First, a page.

Why don't people think that LoB apps can live in the Metro UI?

I’m not sure I understand the position that many (including MS insiders) are taking, saying that Metro will not be for LoB applications.

I think we’re actually going to head into a different class of applications, where we redefine what LoB means.  I think we’ll see less and less of lists, grids and data dumps and move towards a place where we introduce context, history and action.

And I would argue that the Metro UI is the perfect place for this.

Let’s Rethink LoB

Here’s a screenshot from an LoB application I designed 2 years ago. The views were built in XAML. Please pay no mind to the cheesy rounded corners and glossy buttons, it was 2 years ago :).

This is the screen a helpdesk technician would see when they “take” a call from the queue.  It’s integrated into the VoIP system.  It’s already run some background tests (see: “No Internet Access”). It allows the tech a chance to gauge the customers’ mood (based on previous satisfaction surveys/time on hold/technical ability), confirm the contact details of the caller and then take some relevant action.  If you take a look at it, there is quite a bit of data packed in, but it’s all in context. It’s by no means a Metro style but it doesn’t look anything like a typical LoB app either and the user experience is quite different.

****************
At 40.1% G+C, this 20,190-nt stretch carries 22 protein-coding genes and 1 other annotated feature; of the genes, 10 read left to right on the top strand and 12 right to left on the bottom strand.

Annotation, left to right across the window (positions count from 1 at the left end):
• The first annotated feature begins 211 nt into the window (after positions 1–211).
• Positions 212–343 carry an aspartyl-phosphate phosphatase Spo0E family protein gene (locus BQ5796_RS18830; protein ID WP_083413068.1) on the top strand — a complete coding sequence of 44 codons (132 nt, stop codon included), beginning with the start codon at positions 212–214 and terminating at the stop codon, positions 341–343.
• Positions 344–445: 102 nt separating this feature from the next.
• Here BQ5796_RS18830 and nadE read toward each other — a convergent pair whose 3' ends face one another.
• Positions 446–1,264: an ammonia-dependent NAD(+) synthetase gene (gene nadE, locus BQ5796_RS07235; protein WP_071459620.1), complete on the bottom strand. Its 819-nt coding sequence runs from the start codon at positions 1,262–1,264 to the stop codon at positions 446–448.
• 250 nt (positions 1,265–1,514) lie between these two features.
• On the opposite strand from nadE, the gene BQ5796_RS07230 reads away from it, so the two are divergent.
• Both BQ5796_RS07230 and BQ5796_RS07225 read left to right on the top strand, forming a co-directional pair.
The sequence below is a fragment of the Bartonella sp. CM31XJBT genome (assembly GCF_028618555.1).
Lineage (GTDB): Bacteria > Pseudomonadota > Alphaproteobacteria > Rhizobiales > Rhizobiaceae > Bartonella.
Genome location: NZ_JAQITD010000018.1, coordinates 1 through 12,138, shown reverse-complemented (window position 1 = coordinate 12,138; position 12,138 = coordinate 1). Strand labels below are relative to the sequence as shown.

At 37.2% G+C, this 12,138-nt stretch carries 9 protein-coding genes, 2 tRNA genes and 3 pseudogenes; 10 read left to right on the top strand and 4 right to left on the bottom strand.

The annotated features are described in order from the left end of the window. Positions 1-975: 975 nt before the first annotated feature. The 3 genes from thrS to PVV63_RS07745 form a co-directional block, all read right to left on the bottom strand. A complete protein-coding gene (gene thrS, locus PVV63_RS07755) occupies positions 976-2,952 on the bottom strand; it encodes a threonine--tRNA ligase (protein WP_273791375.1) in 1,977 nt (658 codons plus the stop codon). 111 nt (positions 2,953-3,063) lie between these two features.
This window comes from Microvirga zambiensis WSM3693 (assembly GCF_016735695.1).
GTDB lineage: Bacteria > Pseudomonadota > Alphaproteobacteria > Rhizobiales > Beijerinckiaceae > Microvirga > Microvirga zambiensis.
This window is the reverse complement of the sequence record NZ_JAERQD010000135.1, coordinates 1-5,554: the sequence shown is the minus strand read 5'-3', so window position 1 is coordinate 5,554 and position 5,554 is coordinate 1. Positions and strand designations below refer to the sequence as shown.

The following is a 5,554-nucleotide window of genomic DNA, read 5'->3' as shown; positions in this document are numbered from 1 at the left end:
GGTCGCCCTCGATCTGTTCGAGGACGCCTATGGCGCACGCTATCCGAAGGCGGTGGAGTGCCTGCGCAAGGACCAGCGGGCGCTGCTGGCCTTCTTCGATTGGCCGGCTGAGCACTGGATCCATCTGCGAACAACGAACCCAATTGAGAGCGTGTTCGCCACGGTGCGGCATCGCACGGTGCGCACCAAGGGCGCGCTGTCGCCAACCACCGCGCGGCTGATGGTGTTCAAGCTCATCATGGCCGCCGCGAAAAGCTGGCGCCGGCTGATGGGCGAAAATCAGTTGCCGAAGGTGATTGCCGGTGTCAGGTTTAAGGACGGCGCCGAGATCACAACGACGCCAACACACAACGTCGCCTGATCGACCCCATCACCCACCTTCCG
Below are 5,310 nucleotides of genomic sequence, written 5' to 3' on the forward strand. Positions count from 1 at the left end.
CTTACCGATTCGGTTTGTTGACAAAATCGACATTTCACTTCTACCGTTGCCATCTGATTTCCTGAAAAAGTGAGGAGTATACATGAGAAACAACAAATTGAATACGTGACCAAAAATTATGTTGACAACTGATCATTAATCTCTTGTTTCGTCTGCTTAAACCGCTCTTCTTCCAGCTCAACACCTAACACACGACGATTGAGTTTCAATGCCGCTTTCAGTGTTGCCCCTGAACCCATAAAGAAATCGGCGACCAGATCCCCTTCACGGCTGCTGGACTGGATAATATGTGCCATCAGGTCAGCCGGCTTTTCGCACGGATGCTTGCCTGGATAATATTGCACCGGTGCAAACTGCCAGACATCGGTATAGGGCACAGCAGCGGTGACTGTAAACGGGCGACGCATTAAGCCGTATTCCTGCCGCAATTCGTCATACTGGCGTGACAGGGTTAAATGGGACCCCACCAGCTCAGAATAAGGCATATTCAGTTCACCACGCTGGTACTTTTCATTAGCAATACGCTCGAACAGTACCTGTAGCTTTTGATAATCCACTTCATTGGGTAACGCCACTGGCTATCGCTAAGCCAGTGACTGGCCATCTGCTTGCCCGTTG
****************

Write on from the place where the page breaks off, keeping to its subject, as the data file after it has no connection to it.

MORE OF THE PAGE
They didn’t start with a search, the data was ready based on context.

They didn’t start with a list of tickets and survey results, the information was visualized.

They didn’t surf through the “chrome” of application menus, relevant actions were presented.

There is no reason that an app running in Metro can’t be connected, integrated and contextual - in fact I think this will be the trend - and it’s not a far leap from the above to something that fits that style.

Do Our Part: Cut Out the Uglies

These kinds of concepts should be more prevalent in LoB applications, IMO.  I’m not sure why they’re not.  I’ve previously argued that we’ve trained users to expect ugly software (grids, lists, buttons, menus), which in turn has cultivated analysts and designers who ask developers to make more of the same.

The thing that excites me about Metro is the opportunity we have to reinvent the whole thing, maybe even take some risks.

So, why can’t we change our perception of what an LoB application can be, and why can’t we develop them in Metro?

Necessity is the mother of innovation, so let’s put ourselves in need.  The next time you go to draft a UI up, throw out the grid, throw out text-only lists and try to think about what user is doing when they will be looking at that screen. Craft your actions as something that happens in context to what the user will do.  These are the kinds of excercises that will help us bend our minds around designing for Metro.

And, maybe, if we act like we don’t have the old tools, we’ll be forced to create something that changes the game.